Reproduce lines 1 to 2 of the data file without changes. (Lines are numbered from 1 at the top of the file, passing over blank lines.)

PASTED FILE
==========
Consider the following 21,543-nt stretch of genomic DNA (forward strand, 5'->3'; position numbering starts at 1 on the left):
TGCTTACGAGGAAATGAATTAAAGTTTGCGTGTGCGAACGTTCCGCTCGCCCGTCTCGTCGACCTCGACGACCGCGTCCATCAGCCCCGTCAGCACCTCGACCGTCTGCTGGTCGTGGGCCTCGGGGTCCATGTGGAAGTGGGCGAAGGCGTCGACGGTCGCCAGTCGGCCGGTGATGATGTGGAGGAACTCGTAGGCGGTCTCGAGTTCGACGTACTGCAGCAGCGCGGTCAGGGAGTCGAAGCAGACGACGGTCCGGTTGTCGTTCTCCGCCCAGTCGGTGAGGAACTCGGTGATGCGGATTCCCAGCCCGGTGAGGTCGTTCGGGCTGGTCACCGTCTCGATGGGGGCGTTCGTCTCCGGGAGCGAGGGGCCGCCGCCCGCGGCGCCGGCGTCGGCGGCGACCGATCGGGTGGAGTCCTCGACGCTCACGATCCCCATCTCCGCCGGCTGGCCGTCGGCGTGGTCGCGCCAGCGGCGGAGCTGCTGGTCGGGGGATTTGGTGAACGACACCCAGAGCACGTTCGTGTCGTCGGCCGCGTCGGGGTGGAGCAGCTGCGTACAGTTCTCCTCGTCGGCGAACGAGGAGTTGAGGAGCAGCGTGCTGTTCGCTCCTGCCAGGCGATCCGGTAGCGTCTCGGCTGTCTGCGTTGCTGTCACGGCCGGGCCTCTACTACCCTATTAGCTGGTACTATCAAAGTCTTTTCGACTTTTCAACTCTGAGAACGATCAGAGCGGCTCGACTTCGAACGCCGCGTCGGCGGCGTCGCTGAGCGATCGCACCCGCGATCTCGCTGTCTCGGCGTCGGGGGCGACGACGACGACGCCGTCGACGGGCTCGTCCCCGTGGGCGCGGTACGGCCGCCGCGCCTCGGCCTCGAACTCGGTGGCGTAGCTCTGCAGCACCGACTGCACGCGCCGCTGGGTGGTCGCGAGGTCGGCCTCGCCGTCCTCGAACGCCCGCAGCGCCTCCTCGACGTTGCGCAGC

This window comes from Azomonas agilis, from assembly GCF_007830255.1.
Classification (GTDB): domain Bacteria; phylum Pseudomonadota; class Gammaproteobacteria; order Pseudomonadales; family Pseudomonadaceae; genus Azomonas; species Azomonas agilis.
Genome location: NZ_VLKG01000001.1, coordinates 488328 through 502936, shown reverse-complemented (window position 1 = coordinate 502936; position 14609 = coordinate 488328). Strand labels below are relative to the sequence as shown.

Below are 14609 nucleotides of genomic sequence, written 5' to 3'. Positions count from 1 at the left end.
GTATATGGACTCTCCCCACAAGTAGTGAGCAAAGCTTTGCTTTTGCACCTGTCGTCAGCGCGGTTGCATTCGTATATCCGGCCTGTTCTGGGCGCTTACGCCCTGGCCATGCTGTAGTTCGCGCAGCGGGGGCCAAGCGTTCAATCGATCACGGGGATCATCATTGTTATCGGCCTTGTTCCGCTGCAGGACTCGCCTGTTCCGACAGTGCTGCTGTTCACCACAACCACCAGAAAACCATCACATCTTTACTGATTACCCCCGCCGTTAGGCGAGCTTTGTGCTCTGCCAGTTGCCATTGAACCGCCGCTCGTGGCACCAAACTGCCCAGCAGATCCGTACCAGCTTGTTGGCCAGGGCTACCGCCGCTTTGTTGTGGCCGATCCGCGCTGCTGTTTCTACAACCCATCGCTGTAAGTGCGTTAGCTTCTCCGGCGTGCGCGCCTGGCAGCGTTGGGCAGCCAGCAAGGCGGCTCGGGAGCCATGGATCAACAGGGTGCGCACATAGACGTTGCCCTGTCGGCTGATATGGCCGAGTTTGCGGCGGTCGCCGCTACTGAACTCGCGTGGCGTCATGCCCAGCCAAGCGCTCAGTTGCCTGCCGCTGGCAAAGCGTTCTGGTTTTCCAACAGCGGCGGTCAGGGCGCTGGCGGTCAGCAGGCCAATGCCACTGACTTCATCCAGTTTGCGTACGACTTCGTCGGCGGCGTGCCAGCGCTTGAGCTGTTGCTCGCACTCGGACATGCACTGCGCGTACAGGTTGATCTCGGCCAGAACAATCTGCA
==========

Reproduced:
Consider the following 21,543-nt stretch of genomic DNA (forward strand, 5'->3'; position numbering starts at 1 on the left):
TGCTTACGAGGAAATGAATTAAAGTTTGCGTGTGCGAACGTTCCGCTCGCCCGTCTCGTCGACCTCGACGACCGCGTCCATCAGCCCCGTCAGCACCTCGACCGTCTGCTGGTCGTGGGCCTCGGGGTCCATGTGGAAGTGGGCGAAGGCGTCGACGGTCGCCAGTCGGCCGGTGATGATGTGGAGGAACTCGTAGGCGGTCTCGAGTTCGACGTACTGCAGCAGCGCGGTCAGGGAGTCGAAGCAGACGACGGTCCGGTTGTCGTTCTCCGCCCAGTCGGTGAGGAACTCGGTGATGCGGATTCCCAGCCCGGTGAGGTCGTTCGGGCTGGTCACCGTCTCGATGGGGGCGTTCGTCTCCGGGAGCGAGGGGCCGCCGCCCGCGGCGCCGGCGTCGGCGGCGACCGATCGGGTGGAGTCCTCGACGCTCACGATCCCCATCTCCGCCGGCTGGCCGTCGGCGTGGTCGCGCCAGCGGCGGAGCTGCTGGTCGGGGGATTTGGTGAACGACACCCAGAGCACGTTCGTGTCGTCGGCCGCGTCGGGGTGGAGCAGCTGCGTACAGTTCTCCTCGTCGGCGAACGAGGAGTTGAGGAGCAGCGTGCTGTTCGCTCCTGCCAGGCGATCCGGTAGCGTCTCGGCTGTCTGCGTTGCTGTCACGGCCGGGCCTCTACTACCCTATTAGCTGGTACTATCAAAGTCTTTTCGACTTTTCAACTCTGAGAACGATCAGAGCGGCTCGACTTCGAACGCCGCGTCGGCGGCGTCGCTGAGCGATCGCACCCGCGATCTCGCTGTCTCGGCGTCGGGGGCGACGACGACGACGCCGTCGACGGGCTCGTCCCCGTGGGCGCGGTACGGCCGCCGCGCCTCGGCCTCGAACTCGGTGGCGTAGCTCTGCAGCACCGACTGCACGCGCCGCTGGGTGGTCGCGAGGTCGGCCTCGCCGTCCTCGAACGCCCGCAGCGCCTCCTCGACGTTGCGCAGC